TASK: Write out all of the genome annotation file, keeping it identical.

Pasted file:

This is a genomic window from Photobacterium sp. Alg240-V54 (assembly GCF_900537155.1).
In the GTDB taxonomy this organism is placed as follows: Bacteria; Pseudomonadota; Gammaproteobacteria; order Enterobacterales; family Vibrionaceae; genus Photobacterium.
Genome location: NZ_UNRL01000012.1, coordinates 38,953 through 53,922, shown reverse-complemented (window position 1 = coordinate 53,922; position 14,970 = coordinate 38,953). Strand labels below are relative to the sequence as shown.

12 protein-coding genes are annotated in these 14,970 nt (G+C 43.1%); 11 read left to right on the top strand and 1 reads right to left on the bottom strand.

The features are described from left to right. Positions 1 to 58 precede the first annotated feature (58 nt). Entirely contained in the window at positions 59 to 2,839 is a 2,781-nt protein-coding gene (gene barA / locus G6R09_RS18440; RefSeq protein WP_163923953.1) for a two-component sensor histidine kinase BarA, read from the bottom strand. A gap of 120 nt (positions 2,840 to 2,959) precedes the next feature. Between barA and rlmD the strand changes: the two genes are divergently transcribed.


This is a genomic window from Photobacterium sp. Alg240-V54 (assembly GCF_900537155.1).
In the GTDB taxonomy this organism is placed as follows: Bacteria; Pseudomonadota; Gammaproteobacteria; order Enterobacterales; family Vibrionaceae; genus Photobacterium.
Genome location: NZ_UNRL01000012.1, coordinates 38,953 through 53,922, shown reverse-complemented (window position 1 = coordinate 53,922; position 14,970 = coordinate 38,953). Strand labels below are relative to the sequence as shown.

12 protein-coding genes are annotated in these 14,970 nt (G+C 43.1%); 11 read left to right on the top strand and 1 reads right to left on the bottom strand.

The features are described from left to right. Positions 1 to 58 precede the first annotated feature (58 nt). Entirely contained in the window at positions 59 to 2,839 is a 2,781-nt protein-coding gene (gene barA / locus G6R09_RS18440; RefSeq protein WP_163923953.1) for a two-component sensor histidine kinase BarA, read from the bottom strand. A gap of 120 nt (positions 2,840 to 2,959) precedes the next feature. Between barA and rlmD the strand changes: the two genes are divergently transcribed.